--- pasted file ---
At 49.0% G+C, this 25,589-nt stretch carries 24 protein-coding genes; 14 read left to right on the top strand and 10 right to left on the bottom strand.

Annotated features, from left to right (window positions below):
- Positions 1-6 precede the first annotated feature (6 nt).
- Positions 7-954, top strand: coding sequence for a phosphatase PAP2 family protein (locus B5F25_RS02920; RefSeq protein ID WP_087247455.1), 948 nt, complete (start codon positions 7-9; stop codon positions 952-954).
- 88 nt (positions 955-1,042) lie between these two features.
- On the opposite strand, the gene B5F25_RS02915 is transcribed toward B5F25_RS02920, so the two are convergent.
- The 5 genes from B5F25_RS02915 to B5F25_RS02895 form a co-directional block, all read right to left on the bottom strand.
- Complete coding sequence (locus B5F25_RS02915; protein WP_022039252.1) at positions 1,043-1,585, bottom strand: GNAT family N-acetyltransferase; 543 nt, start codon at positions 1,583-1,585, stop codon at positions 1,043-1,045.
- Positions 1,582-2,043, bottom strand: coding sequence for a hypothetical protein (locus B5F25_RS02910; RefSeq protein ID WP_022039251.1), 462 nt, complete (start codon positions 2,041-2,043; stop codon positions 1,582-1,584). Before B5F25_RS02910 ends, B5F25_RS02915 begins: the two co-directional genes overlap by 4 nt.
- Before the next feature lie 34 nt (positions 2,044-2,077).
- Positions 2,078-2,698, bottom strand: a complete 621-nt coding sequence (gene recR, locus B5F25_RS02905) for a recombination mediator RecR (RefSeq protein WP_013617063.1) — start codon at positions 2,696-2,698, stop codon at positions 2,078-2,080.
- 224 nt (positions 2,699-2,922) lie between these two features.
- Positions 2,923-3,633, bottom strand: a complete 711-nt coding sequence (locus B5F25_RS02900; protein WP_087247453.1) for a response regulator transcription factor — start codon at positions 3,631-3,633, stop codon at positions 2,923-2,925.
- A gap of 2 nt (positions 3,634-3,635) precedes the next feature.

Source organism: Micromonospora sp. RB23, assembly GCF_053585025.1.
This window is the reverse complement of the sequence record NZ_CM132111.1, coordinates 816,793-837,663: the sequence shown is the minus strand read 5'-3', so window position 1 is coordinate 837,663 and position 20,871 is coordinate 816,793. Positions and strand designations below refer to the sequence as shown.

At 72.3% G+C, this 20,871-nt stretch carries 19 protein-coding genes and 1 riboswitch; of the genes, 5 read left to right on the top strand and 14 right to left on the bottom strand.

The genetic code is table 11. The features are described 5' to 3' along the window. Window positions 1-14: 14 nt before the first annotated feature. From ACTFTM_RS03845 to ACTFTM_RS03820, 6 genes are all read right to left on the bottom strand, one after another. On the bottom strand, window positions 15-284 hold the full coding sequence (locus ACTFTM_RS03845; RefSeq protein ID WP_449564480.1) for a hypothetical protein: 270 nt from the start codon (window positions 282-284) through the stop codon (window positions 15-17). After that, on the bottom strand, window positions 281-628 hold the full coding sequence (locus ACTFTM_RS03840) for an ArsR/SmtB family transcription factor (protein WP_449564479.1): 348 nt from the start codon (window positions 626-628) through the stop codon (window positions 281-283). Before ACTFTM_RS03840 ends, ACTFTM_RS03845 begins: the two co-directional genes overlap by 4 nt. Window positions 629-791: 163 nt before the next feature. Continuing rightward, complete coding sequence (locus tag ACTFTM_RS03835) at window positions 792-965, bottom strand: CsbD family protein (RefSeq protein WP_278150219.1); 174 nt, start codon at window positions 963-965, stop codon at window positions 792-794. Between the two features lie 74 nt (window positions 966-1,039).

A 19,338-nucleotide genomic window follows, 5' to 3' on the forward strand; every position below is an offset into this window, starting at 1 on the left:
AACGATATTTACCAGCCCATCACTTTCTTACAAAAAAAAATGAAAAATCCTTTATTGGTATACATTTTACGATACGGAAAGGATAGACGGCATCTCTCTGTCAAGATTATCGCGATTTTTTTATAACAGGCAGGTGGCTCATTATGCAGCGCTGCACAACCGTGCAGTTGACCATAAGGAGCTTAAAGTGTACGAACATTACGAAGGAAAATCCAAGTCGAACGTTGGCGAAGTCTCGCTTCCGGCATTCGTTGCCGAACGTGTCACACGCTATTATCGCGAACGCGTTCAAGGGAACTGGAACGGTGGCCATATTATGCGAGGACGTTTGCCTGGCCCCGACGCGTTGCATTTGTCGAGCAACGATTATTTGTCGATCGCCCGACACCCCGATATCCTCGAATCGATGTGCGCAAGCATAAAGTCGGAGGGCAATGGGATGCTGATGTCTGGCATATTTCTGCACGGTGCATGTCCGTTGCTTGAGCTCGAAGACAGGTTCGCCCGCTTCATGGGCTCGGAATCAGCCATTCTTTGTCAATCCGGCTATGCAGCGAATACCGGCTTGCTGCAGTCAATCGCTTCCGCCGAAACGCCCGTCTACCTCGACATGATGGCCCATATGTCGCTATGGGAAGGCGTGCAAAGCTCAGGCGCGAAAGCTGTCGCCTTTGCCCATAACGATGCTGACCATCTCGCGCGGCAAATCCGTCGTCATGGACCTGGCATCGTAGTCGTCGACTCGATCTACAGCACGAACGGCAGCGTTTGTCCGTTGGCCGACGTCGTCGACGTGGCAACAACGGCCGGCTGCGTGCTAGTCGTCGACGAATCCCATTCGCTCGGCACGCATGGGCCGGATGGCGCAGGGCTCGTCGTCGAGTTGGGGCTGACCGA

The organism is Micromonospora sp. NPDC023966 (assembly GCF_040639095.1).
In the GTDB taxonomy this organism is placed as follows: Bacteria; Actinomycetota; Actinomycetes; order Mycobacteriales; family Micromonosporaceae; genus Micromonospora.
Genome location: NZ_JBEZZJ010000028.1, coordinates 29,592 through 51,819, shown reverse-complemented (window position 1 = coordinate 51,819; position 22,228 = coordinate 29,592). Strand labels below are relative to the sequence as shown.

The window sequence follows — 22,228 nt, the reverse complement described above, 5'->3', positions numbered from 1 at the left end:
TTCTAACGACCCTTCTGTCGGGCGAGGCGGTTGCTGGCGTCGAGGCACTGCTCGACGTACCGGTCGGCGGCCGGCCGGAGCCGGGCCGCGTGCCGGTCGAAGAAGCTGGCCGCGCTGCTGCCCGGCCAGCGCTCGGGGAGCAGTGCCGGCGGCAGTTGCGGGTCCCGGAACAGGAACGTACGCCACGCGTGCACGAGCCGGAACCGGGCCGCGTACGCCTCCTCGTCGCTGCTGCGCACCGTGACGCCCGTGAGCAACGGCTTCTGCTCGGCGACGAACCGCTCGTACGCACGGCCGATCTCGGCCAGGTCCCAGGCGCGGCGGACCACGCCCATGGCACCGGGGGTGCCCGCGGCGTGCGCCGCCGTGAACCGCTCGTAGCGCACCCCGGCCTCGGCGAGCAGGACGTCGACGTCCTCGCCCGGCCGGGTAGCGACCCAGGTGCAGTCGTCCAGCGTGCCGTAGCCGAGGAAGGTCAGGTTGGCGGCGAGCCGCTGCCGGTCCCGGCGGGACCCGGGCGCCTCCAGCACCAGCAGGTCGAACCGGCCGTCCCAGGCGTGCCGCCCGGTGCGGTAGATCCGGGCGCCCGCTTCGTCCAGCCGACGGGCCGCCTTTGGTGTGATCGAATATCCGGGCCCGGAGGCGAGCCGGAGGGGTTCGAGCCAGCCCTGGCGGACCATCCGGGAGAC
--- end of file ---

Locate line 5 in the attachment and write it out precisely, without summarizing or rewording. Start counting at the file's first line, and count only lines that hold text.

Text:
- 88 nt (positions 955-1,042) lie between these two features.